Harvard School of Excellence. In 2006, Harvard was ranked among the 10 worst schools in Illinois. To turn the school around, the school hired a new principal and mostly new faculty. By the end of its first year, Harvard reduced absences by an average of five days per student. After two years, Harvard students that meet or exceed state testing standards increased by 25 percent.
Click below to watch Harvard’s video
James Johnson Public School. In 2008, James Johnson Public School in Chicago teamed up with the Academy for Urban School Leadership to turn the school around. Prior to turning around, James Johnson was plagued by student disciplinary concerns, and only 40 percent of students were meeting state standards in reading, math, and science. Today, James Johnson teachers, parents, and students credit the turnaround with improving student behavior, increasing student performance, and enhancing parental engagement.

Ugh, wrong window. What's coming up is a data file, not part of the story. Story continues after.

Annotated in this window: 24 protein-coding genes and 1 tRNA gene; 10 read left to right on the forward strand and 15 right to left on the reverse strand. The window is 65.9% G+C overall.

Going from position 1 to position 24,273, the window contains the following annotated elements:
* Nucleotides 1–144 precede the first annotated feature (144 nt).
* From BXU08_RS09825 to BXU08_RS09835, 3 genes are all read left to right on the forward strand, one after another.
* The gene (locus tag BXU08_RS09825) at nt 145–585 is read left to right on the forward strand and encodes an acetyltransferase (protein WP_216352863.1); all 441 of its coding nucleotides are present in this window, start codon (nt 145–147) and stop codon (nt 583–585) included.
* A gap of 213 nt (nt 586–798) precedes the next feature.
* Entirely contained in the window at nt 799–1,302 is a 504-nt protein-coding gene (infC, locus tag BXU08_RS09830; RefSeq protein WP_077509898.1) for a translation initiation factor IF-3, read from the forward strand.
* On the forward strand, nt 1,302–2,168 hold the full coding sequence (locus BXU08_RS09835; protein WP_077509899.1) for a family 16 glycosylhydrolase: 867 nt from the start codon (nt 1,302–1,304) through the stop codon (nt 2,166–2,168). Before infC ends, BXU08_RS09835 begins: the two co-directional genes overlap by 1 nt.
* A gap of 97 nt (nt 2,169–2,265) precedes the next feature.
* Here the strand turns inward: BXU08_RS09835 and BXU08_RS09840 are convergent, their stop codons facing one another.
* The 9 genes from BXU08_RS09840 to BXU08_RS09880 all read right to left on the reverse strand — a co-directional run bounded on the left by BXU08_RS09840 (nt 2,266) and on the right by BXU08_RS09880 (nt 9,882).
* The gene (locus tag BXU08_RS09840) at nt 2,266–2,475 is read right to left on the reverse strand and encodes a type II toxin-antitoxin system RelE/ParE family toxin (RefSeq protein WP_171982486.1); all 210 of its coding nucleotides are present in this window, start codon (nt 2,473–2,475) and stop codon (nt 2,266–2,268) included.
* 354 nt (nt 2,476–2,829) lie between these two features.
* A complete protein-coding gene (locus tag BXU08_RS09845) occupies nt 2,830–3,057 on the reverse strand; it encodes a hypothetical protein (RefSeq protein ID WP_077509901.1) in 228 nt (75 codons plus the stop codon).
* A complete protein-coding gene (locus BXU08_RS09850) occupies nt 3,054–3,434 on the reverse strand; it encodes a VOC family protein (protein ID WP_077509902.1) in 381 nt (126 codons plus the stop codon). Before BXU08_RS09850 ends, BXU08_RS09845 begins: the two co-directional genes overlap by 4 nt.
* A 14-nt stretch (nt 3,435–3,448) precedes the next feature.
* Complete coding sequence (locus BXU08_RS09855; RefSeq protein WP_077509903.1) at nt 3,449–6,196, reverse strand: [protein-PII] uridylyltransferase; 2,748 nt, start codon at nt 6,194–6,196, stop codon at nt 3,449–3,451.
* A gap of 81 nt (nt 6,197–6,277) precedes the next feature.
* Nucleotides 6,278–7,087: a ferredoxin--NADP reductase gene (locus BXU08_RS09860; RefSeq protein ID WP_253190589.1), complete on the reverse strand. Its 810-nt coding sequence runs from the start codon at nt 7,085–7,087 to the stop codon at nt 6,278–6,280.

Click below to watch James Johnson’s video
Locke Senior High School. In 2007, Locke Senior High School in Los Angeles came under the management of Green Dot, a nonprofit charter organization. Prior to 2007, Locke sent only 5 percent of graduating seniors to four-year colleges. Today, 71 percent of Locke’s graduates have gone on to attend college. Teachers and students once described Locke as a “chaotic” environment where teachers would let students “walk out of school and … wouldn’t say anything.” The environment led to a violent school riot in 2006. Since then, Locke has decreased student suspensions involving drugs or violence from 21 percent to 5 percent, and the school has implemented small learning communities to improve performance and accountability; built strong relationships among principals, teachers, and students; and created a safe environment where students pursue academic success.
Click below to watch Locke’s video
ED’s school improvement models are somewhat controversial, especially the school turnaround model. Earlier this year, the Central Falls, R.I., school system made headlines—and turned heads—when its school board voted to fire the entire staff of its underperforming high school. Under the federal turnaround model, no more than half the teachers could be rehired. The situation was resolved when the district announced May 17 that it had reached an agreement with teachers that would avoid the need for layoffs.
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